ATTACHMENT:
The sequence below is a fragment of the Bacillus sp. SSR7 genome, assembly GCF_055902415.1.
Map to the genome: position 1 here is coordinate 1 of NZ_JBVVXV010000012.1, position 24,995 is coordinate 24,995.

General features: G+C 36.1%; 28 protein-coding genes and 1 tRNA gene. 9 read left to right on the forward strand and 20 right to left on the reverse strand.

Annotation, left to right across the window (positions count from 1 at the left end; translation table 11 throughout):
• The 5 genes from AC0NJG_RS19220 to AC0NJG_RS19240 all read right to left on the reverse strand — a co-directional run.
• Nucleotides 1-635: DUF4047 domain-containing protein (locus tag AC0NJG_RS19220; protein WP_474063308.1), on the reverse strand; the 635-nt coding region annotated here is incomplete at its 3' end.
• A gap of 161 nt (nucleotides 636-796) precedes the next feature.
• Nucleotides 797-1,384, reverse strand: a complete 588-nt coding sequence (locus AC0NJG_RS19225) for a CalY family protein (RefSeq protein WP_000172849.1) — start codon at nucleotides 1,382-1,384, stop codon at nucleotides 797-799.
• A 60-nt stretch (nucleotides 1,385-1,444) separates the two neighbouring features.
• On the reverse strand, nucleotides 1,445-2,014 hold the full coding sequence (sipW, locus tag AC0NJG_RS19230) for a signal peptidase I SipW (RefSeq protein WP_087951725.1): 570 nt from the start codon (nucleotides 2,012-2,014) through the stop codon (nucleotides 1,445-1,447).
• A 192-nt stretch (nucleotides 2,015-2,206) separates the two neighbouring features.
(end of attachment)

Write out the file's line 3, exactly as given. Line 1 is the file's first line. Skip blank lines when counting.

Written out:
General features: G+C 36.1%; 28 protein-coding genes and 1 tRNA gene. 9 read left to right on the forward strand and 20 right to left on the reverse strand.